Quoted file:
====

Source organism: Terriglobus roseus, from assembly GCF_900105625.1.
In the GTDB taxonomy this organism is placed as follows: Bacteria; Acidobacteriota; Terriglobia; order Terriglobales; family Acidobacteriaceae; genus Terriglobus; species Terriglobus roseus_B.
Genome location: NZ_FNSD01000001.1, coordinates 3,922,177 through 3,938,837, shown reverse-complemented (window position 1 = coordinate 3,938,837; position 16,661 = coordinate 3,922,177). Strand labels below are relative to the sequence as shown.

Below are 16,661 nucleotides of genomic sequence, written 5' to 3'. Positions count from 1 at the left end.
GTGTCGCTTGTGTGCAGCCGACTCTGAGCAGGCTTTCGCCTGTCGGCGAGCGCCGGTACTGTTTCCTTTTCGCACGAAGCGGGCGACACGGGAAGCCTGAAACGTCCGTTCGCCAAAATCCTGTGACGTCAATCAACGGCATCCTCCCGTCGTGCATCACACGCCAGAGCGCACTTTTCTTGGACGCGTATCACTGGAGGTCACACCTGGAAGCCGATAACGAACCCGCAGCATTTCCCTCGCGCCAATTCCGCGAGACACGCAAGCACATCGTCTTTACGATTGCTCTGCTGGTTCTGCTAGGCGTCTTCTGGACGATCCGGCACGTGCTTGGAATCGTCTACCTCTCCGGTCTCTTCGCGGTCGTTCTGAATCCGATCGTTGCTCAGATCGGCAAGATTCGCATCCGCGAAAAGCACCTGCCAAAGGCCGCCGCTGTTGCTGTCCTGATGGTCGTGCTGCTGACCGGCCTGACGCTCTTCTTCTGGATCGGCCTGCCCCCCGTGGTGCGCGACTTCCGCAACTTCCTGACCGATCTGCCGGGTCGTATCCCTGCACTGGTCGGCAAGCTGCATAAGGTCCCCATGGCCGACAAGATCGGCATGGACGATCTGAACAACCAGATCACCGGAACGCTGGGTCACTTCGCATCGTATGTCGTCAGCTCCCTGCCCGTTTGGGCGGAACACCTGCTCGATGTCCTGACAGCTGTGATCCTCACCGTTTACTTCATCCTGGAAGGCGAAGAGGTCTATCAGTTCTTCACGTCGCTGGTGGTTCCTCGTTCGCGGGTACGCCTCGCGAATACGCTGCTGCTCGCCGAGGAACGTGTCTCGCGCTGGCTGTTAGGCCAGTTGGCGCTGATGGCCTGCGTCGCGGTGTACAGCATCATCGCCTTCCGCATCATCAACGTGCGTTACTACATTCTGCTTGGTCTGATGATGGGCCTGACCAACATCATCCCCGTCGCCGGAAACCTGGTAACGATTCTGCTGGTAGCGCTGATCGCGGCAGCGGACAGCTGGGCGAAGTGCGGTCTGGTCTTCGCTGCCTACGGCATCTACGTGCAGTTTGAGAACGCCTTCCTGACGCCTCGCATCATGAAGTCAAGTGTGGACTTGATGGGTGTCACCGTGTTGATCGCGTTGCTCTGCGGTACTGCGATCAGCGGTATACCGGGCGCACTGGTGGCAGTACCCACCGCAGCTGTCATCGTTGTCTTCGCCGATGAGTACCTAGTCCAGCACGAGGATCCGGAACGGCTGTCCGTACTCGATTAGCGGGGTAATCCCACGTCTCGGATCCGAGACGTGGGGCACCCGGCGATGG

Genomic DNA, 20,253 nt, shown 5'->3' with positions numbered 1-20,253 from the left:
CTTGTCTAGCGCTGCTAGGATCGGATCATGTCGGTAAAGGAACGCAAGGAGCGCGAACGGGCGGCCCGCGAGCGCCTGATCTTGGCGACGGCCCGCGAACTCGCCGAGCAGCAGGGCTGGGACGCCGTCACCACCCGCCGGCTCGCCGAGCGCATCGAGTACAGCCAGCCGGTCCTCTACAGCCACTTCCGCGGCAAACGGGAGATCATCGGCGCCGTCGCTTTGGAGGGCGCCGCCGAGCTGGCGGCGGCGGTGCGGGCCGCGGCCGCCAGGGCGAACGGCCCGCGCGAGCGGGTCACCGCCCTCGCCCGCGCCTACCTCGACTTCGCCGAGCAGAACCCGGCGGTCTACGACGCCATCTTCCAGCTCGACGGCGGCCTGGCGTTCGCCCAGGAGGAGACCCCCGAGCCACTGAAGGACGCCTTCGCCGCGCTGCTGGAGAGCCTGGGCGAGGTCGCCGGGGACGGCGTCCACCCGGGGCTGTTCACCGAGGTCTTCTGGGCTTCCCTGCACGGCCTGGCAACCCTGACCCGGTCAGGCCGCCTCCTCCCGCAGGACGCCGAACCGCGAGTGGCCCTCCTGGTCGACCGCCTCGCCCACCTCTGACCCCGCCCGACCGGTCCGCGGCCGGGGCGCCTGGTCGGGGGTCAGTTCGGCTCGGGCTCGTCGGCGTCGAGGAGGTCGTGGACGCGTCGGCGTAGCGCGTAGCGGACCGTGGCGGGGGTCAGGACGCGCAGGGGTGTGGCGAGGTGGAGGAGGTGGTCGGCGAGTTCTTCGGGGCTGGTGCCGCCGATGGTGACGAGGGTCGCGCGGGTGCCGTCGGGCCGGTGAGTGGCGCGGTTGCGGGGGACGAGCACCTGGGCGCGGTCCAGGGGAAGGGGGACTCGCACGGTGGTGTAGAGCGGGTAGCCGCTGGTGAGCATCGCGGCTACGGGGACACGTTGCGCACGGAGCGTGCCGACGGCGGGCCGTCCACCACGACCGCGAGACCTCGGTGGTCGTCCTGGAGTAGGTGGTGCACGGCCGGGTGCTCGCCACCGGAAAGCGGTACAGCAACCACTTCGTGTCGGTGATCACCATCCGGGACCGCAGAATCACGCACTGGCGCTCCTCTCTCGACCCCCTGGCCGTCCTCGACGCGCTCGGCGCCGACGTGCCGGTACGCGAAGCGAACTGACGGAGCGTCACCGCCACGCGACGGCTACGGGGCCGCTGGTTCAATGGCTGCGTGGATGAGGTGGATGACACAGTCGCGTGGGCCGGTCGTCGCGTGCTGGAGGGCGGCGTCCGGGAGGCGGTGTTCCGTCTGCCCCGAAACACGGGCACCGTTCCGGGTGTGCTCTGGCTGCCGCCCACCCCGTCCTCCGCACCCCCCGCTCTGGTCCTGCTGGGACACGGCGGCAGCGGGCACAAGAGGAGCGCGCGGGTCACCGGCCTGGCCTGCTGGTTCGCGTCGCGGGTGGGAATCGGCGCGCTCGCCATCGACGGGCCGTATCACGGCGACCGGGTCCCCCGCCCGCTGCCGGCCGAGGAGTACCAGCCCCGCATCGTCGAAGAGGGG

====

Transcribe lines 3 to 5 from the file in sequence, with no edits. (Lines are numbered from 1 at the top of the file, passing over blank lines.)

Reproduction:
Genome location: NZ_FNSD01000001.1, coordinates 3,922,177 through 3,938,837, shown reverse-complemented (window position 1 = coordinate 3,938,837; position 16,661 = coordinate 3,922,177). Strand labels below are relative to the sequence as shown.

Below are 16,661 nucleotides of genomic sequence, written 5' to 3'. Positions count from 1 at the left end.
GTGTCGCTTGTGTGCAGCCGACTCTGAGCAGGCTTTCGCCTGTCGGCGAGCGCCGGTACTGTTTCCTTTTCGCACGAAGCGGGCGACACGGGAAGCCTGAAACGTCCGTTCGCCAAAATCCTGTGACGTCAATCAACGGCATCCTCCCGTCGTGCATCACACGCCAGAGCGCACTTTTCTTGGACGCGTATCACTGGAGGTCACACCTGGAAGCCGATAACGAACCCGCAGCATTTCCCTCGCGCCAATTCCGCGAGACACGCAAGCACATCGTCTTTACGATTGCTCTGCTGGTTCTGCTAGGCGTCTTCTGGACGATCCGGCACGTGCTTGGAATCGTCTACCTCTCCGGTCTCTTCGCGGTCGTTCTGAATCCGATCGTTGCTCAGATCGGCAAGATTCGCATCCGCGAAAAGCACCTGCCAAAGGCCGCCGCTGTTGCTGTCCTGATGGTCGTGCTGCTGACCGGCCTGACGCTCTTCTTCTGGATCGGCCTGCCCCCCGTGGTGCGCGACTTCCGCAACTTCCTGACCGATCTGCCGGGTCGTATCCCTGCACTGGTCGGCAAGCTGCATAAGGTCCCCATGGCCGACAAGATCGGCATGGACGATCTGAACAACCAGATCACCGGAACGCTGGGTCACTTCGCATCGTATGTCGTCAGCTCCCTGCCCGTTTGGGCGGAACACCTGCTCGATGTCCTGACAGCTGTGATCCTCACCGTTTACTTCATCCTGGAAGGCGAAGAGGTCTATCAGTTCTTCACGTCGCTGGTGGTTCCTCGTTCGCGGGTACGCCTCGCGAATACGCTGCTGCTCGCCGAGGAACGTGTCTCGCGCTGGCTGTTAGGCCAGTTGGCGCTGATGGCCTGCGTCGCGGTGTACAGCATCATCGCCTTCCGCATCATCAACGTGCGTTACTACATTCTGCTTGGTCTGATGATGGGCCTGACCAACATCATCCCCGTCGCCGGAAACCTGGTAACGATTCTGCTGGTAGCGCTGATCGCGGCAGCGGACAGCTGGGCGAAGTGCGGTCTGGTCTTCGCTGCCTACGGCATCTACGTGCAGTTTGAGAACGCCTTCCTGACGCCTCGCATCATGAAGTCAAGTGTGGACTTGATGGGTGTCACCGTGTTGATCGCGTTGCTCTGCGGTACTGCGATCAGCGGTATACCGGGCGCACTGGTGGCAGTACCCACCGCAGCTGTCATCGTTGTCTTCGCCGATGAGTACCTAGTCCAGCACGAGGATCCGGAACGGCTGTCCGTACTCGATTAGCGGGGTAATCCCACGTCTCGGATCCGAGACGTGGGGCACCCGGCGATGG